Man has always been impressed by the miraculous, the unknown, that which defies reason. He has sought time and again to pierce the mysteries of life and to gain mastery over the forces which govern his existence. He has attempted this by various means and has developed a multitude of sciences. Of all these sciences, it is yoga and its related systems which have opened up the depths of man's consciousness and brought him face to face with the totality of his existence.
Only a few fearless explorers have been sufficiently courageous enough to leave the security of the home, the traditional values of society and the accepted ways, in order to experience something new and more meaningful in their lives. They have discarded the useless baggage given them from others' experiences in order to explore the truth. On the way these yogis, philosophers, scientists and reformers have pioneered and spearheaded the evolution of mankind. The stories of the survivors we know about continue to inspire us as to what is possible in a man's lifetime.
It was the reports of the various siddhis, abilities and powers of Indian yogis, which originally brought yoga to the notice of the western world. Reports of various states of consciousness, the ability to fly, live for extended periods of time, create material objects from thought, heal the sick, exist without food or sleep, levitate, reproduce another identical physical body, know future and past events, and so on, presented yoga as a science for only a select and extraordinary few, rather than for all mankind. Later, when scientists, anthropologists, historians and other academicians seriously investigated yoga, the truer and enlarged view of yoga as a science for all began to emerge and to attract many adherents to its path.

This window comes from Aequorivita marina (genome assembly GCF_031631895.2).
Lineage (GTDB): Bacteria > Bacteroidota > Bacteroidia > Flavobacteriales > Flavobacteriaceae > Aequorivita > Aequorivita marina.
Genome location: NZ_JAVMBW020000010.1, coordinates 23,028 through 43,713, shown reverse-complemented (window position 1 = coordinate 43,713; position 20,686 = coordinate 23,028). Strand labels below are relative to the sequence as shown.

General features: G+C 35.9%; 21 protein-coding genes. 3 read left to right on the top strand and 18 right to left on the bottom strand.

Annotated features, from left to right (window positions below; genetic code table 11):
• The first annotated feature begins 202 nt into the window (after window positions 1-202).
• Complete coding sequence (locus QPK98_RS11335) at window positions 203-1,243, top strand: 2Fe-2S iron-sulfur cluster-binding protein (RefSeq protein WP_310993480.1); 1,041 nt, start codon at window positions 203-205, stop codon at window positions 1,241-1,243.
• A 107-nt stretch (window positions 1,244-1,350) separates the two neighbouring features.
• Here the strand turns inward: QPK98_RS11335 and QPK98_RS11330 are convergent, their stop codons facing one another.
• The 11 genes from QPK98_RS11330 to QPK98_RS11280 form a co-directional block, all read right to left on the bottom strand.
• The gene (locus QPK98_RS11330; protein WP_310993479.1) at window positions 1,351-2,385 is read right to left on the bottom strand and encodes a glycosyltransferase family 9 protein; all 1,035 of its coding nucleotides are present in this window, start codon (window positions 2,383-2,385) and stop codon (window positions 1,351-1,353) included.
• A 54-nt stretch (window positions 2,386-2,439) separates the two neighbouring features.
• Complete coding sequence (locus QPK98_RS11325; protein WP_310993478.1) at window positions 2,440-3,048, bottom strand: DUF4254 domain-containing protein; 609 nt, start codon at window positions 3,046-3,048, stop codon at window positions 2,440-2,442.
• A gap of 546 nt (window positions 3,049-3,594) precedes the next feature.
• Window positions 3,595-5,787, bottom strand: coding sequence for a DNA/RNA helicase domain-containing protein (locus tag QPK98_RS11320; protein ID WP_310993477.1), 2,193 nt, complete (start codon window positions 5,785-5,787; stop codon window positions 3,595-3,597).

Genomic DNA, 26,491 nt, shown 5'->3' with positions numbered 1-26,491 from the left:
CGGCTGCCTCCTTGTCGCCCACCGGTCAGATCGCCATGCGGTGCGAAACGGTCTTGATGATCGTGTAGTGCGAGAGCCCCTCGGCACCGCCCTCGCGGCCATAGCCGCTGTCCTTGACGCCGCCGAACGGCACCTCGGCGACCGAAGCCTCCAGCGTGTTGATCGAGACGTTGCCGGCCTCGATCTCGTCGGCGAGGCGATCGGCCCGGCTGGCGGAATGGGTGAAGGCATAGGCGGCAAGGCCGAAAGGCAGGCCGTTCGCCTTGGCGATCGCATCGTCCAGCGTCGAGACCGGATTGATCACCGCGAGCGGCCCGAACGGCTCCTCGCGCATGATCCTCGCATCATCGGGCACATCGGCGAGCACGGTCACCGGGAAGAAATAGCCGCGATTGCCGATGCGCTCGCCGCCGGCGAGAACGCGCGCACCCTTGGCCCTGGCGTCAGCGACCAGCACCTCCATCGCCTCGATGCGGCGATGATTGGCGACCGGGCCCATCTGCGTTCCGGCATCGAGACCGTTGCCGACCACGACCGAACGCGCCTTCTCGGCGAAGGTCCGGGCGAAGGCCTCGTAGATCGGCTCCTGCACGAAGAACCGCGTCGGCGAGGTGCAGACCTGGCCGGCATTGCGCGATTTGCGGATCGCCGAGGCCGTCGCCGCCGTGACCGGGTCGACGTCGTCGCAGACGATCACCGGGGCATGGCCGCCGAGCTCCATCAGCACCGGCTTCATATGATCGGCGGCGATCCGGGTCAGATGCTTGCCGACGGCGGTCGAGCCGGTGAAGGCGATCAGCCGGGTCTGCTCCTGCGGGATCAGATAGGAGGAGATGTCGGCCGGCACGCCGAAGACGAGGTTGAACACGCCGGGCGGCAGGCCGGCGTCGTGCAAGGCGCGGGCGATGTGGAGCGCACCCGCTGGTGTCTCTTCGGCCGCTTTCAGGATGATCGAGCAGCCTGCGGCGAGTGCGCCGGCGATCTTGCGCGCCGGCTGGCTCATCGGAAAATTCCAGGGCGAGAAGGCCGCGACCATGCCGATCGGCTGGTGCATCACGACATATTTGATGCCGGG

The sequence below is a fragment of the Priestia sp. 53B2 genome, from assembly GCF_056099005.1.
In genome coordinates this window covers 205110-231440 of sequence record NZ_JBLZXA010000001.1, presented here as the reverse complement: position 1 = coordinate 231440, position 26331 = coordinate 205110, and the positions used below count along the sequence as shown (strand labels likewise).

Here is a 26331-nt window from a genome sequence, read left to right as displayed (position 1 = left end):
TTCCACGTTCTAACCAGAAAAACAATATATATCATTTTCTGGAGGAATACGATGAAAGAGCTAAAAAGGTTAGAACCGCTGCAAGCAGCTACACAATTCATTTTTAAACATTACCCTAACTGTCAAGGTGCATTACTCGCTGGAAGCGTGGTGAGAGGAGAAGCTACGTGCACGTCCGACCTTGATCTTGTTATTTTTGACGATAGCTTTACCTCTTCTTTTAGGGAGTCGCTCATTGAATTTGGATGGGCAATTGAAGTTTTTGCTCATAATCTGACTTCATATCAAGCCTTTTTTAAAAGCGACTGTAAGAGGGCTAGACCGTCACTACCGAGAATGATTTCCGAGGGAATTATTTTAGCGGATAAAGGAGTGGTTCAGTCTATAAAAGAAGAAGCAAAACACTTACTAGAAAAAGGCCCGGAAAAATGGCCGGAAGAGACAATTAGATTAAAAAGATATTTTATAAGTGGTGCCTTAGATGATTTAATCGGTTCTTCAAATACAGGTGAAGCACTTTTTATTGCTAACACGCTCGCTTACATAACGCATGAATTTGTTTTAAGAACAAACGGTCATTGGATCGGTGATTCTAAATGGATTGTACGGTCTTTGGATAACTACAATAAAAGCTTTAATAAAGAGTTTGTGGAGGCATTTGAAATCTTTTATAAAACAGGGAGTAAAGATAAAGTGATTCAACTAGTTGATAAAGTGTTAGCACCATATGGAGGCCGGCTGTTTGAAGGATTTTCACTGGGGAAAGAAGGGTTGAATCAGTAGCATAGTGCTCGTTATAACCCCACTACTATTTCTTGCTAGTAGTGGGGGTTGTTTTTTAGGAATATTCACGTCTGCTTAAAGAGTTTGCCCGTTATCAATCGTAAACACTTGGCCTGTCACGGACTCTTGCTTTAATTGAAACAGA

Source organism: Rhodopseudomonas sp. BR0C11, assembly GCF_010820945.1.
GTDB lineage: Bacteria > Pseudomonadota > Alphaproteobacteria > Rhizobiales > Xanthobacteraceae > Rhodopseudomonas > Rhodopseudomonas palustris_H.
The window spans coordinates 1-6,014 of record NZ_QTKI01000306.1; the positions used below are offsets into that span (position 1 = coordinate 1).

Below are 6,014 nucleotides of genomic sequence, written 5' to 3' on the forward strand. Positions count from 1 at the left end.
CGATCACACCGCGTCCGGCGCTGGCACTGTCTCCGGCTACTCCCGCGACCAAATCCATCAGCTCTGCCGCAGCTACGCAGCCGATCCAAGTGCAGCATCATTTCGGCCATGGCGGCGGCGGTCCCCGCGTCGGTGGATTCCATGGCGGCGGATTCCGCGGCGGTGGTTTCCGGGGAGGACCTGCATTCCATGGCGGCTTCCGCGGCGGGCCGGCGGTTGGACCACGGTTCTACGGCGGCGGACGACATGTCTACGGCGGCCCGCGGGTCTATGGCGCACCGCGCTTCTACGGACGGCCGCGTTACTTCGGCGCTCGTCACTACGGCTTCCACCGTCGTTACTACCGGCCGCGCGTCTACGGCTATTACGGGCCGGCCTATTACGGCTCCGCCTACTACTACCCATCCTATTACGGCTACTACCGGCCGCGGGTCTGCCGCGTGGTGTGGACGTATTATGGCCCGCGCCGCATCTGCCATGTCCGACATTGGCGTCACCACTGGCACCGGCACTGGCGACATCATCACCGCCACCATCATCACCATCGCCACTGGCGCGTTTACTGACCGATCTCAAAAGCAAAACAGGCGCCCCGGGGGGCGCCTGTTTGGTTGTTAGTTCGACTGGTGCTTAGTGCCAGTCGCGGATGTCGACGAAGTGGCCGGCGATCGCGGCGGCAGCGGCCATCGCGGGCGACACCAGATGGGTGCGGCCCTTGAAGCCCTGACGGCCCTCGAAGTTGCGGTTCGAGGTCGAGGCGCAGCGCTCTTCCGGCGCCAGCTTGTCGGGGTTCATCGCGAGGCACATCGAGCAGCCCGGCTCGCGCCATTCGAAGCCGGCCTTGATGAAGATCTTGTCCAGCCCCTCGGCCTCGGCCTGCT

Of course, the western tradition has always to attract many adherents to its path abounded with stories of miracles and supernatural powers, even before the time of Christ. However, these have usually been ascribed to a divine, supra personal source, outside of man's control. Yogis, however, stated that they possessed a science which could give a man powers or siddhi, but that these were only a side issue in terms of the larger and much more important goal of yoga, self-knowledge, which is itself the biggest siddhi and encompasses all the others. Only then can the adept use psychic powers because he knows their consequences and cannot be diverted from the spiritual path toward vain, magical displays. The fact that such masters exist and have demonstrated psychic powers has opened man's mind to new and wonderful possibilities.
The enlarged picture of our previously unknown and unrealised possibilities and potential presented by yoga, has already revolutionised the medical and scientific world, bringing about new sciences of healing and self-development of body and mind. As early as 1910, a German medical doctor, J.H. Schultz, investigated yoga and developed the now highly popular and successful Autogenic Training, a yoga nidra-like technique combining relaxation, autosuggestion and visualisation. Other popular techniques, such as biofeedback, which teach us how to control our minds by controlling our brainwaves and inner organs, have also grown out of the latest research on yoga. Prior to this, scientists categorically stated that conscious control of the autonomic nervous system was not possible until yogis showed how it could be done.
It seems that the only limitations that exist are the ones we impose on ourselves, the limitations of our minds, our imagination and ability to perceive the truer nature of things. There may be more to the statement that, 'the whole world is in the mind', other than meaning it is a figment of our imagination. For example, a colourless, sweet, oily liquid called glycerine, derived from natural fats 250 years ago, was thought to be found only in its liquid form, as cooling, reheating and other attempts to induce crystallisation failed. Early this century, for some unknown reason, glycerine spontaneously crystallised while on a moving truck in transit between Vienna and London. Chemists used pieces of the crystalline substance to induce crystallisation in other samples, however, a strange thing happened. Once scientists saw one sample of glycerine crystallised and the possibility of this was realised, then other glycerine samples, in the same laboratories as well as in laboratories all over the world crystallised spontaneously.
Lyall Watson in his book 'Lifetide' (Coronet, 1979, p.54) states:
"This is a regular experience in organic chemistry. Yesterday something was impossible and today it is easy. Partly because of the introduction of a new technique, but also in part because of the existence of a new state of mind."